Film still from Into The Night (Part 1), a documentary film by Helen Whiteny

Words by Maggie Glass, a New York-based film editor and writer.

The theater at IFC Center was packed and vibrant for the screening of INTO THE NIGHT: PORTRAITS OF LIFE AND DEATH, a new documentary by Helen Whitney. Whitney distills an admittedly vast subject into interviews with people who all approach death in remarkably different ways. Some, like mortician Caitlin Doughty, have spent their careers learning about death as a way to face their fears. Others use religion, ritual, music, or literature to help them understand their own mortalities. Astrophysicist Adam Frank, who lost his brother at a young age, finds a comforting certainty in the world of mathematics and logic. And others, like cryonics proponent Max More, view death as a potentially optional fate in the future. In the Q&A after the film, Whitney discussed her fascination with the responses she got during filming. “It’s riveting,” she said. “These are rare conversations.”

With such a sensitive and raw topic, an audience member wondered, what drew Whitney towards it in the first place? “You can’t come to this point [in life] without thinking about it,” she said. She said she was drawn to the idea that we use stories to sustain us as we navigate concepts like death, which is so overwhelming and unknowable. As a filmmaker, Whitney was able to delve deep into these stories — with the camera as her shield: “Camouflage permits you to ask all the questions,” she laughed. As she came to know them deeper, her interview subjects opened up about the most intimate moments of their lives. Pastor Vernal Harris openly sobbed as he recalled the loss of his two young sons to sickle cell anemia. Phyllis Tickle spoke frankly about the near-death experience that left her profoundly changed as a person; it was an experience she could barely even discuss with her husband.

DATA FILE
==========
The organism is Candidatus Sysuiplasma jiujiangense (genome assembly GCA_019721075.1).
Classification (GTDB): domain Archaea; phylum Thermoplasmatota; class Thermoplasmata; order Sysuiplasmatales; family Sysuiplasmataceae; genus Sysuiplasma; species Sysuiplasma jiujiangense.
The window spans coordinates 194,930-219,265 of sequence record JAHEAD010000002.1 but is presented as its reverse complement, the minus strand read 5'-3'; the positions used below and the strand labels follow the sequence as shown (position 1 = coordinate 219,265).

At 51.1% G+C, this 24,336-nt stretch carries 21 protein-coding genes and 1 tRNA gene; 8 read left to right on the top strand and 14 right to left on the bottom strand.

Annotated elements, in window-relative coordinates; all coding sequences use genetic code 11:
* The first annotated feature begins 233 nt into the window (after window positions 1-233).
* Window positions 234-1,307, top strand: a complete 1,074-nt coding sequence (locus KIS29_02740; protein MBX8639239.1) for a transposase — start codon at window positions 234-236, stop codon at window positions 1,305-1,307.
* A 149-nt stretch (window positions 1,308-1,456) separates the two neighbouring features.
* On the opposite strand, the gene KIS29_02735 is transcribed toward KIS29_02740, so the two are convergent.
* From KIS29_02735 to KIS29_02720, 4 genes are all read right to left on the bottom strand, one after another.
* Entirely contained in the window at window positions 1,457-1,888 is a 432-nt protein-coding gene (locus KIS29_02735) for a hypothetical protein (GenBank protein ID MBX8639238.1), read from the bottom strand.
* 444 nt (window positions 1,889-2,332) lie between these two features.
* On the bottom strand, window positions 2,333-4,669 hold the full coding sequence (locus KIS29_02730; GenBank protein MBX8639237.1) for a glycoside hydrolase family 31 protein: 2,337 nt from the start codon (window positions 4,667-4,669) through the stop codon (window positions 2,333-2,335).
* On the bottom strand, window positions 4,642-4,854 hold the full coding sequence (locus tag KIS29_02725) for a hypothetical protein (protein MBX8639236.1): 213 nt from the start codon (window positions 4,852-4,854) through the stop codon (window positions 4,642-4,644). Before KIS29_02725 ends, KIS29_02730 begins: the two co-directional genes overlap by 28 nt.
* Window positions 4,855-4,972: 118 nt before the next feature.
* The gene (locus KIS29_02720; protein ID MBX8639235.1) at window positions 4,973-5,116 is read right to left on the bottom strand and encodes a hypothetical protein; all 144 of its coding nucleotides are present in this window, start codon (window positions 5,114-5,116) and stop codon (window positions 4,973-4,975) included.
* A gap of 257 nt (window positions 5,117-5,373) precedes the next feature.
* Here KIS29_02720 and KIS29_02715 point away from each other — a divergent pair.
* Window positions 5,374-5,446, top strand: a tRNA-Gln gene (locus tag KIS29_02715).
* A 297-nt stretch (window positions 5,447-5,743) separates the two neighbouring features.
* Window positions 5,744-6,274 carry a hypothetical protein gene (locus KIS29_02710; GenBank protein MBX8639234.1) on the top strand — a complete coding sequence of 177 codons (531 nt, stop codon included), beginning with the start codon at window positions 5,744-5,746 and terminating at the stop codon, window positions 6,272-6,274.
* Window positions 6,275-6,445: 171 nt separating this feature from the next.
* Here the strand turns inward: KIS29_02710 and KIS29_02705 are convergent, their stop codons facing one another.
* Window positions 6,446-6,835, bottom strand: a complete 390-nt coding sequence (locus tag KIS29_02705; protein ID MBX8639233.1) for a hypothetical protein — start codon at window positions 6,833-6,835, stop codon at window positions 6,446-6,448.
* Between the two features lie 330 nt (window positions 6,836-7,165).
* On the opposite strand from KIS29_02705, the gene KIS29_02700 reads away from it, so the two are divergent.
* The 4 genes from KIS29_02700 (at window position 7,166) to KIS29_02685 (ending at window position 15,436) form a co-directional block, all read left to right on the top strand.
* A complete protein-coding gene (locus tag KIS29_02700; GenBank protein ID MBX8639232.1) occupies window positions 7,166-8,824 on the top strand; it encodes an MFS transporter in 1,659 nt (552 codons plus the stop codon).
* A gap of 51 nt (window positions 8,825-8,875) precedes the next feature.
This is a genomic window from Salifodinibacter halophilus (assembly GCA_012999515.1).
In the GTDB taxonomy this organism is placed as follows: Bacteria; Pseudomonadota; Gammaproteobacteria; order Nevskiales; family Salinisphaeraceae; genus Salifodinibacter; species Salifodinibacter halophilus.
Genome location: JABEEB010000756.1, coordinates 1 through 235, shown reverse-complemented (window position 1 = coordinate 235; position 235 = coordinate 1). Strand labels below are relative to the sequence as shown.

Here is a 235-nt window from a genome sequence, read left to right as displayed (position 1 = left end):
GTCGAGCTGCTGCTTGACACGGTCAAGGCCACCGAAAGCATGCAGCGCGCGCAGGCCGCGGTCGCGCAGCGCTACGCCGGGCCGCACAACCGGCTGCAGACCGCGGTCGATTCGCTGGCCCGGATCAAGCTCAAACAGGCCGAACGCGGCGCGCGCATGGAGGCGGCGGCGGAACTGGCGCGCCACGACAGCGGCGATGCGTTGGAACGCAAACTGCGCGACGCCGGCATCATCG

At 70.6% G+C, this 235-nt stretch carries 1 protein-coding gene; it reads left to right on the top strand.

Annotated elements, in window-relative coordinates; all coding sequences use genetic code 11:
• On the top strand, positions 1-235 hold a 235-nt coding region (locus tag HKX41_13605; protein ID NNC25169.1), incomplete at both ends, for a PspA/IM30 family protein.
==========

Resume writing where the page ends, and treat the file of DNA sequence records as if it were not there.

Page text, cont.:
After the screening, Whitney described how the process of making the film itself was an investigation into these tough questions about life and death. Her longtime friend and collaborator, Ted Winterburn, became extremely sick during filmmaking, which unexpectedly brought the process that much closer to home. “Denial is powerful,” she said. Despite working on a film that explored these very issues, she said, “we couldn’t talk about it. We found it very difficult to talk about his sickness.” Winterburn eventually passed away and Whitney dedicated the film to his memory.

Now in the aftermath of reviewing countless hours of footage and experiencing her own painful loss during the process, an audience member asked Whitney what she ultimately learned about life and death. She reflected on the opening scene of the film, which depicts a dying woman’s dream of boats anchored in a dark harbor. While the boats are technically isolated, they are linked by their tiny lights illuminating the sky. The film posits that death is a process that we all go through alone — but also, strangely, together. Working on the project, Whitney said, didn’t make her less afraid or anxious about death. “However,” she said, “it did make me feel less alone.”

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